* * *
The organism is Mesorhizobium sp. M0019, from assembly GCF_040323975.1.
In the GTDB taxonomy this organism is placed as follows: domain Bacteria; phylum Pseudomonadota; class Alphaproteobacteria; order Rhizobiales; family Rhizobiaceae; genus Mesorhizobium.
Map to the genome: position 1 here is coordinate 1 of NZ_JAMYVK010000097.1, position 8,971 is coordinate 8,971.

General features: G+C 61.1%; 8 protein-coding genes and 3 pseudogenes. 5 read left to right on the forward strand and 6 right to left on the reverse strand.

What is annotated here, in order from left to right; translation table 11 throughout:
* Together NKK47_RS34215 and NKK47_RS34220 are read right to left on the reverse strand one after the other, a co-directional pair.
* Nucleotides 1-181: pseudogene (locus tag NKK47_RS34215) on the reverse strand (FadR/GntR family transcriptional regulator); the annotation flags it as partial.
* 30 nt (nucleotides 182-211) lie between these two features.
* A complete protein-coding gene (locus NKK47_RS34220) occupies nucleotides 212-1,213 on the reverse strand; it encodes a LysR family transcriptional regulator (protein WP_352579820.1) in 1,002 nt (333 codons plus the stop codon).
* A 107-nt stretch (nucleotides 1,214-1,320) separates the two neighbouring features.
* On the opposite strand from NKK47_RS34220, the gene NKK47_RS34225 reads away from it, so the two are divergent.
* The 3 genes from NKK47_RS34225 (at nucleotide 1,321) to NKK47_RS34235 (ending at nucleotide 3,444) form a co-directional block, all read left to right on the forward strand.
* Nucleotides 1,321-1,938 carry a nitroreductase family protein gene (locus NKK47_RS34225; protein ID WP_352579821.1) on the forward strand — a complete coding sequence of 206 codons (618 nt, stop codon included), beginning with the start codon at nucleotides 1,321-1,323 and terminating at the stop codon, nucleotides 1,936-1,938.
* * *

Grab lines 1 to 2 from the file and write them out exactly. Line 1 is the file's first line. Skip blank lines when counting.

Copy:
The organism is Mesorhizobium sp. M0019, from assembly GCF_040323975.1.
In the GTDB taxonomy this organism is placed as follows: domain Bacteria; phylum Pseudomonadota; class Alphaproteobacteria; order Rhizobiales; family Rhizobiaceae; genus Mesorhizobium.